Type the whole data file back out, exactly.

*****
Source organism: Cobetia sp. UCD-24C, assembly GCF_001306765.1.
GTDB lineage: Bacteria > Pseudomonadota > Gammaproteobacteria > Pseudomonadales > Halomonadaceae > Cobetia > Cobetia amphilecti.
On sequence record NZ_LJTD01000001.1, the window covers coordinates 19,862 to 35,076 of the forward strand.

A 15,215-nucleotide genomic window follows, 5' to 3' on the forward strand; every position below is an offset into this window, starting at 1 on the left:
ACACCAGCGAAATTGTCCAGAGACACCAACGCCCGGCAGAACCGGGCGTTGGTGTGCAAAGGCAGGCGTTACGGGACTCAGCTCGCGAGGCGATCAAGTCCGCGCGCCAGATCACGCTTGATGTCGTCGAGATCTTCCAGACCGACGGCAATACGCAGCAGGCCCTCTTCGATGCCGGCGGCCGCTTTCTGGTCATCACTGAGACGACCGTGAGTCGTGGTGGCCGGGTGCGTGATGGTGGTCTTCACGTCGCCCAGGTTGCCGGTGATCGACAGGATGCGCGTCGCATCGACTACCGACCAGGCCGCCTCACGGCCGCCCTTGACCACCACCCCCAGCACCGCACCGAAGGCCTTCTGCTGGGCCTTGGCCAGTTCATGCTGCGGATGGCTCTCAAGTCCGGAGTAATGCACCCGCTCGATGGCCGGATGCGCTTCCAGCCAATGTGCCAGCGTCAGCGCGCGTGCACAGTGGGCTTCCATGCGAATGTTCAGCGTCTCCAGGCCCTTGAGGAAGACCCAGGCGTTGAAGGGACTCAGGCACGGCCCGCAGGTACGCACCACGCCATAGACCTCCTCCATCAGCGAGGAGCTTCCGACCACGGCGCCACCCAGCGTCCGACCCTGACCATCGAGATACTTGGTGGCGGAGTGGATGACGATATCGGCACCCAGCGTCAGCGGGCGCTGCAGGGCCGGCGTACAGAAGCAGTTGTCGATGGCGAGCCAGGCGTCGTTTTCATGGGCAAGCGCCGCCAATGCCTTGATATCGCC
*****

Source organism: Cobetia sp. UCD-24C, assembly GCF_001306765.1.
GTDB lineage: Bacteria > Pseudomonadota > Gammaproteobacteria > Pseudomonadales > Halomonadaceae > Cobetia > Cobetia amphilecti.
On sequence record NZ_LJTD01000001.1, the window covers coordinates 19,862 to 35,076 of the forward strand.

A 15,215-nucleotide genomic window follows, 5' to 3' on the forward strand; every position below is an offset into this window, starting at 1 on the left:
ACACCAGCGAAATTGTCCAGAGACACCAACGCCCGGCAGAACCGGGCGTTGGTGTGCAAAGGCAGGCGTTACGGGACTCAGCTCGCGAGGCGATCAAGTCCGCGCGCCAGATCACGCTTGATGTCGTCGAGATCTTCCAGACCGACGGCAATACGCAGCAGGCCCTCTTCGATGCCGGCGGCCGCTTTCTGGTCATCACTGAGACGACCGTGAGTCGTGGTGGCCGGGTGCGTGATGGTGGTCTTCACGTCGCCCAGGTTGCCGGTGATCGACAGGATGCGCGTCGCATCGACTACCGACCAGGCCGCCTCACGGCCGCCCTTGACCACCACCCCCAGCACCGCACCGAAGGCCTTCTGCTGGGCCTTGGCCAGTTCATGCTGCGGATGGCTCTCAAGTCCGGAGTAATGCACCCGCTCGATGGCCGGATGCGCTTCCAGCCAATGTGCCAGCGTCAGCGCGCGTGCACAGTGGGCTTCCATGCGAATGTTCAGCGTCTCCAGGCCCTTGAGGAAGACCCAGGCGTTGAAGGGACTCAGGCACGGCCCGCAGGTACGCACCACGCCATAGACCTCCTCCATCAGCGAGGAGCTTCCGACCACGGCGCCACCCAGCGTCCGACCCTGACCATCGAGATACTTGGTGGCGGAGTGGATGACGATATCGGCACCCAGCGTCAGCGGGCGCTGCAGGGCCGGCGTACAGAAGCAGTTGTCGATGGCGAGCCAGGCGTCGTTTTCATGGGCAAGCGCCGCCAATGCCTTGATATCGCC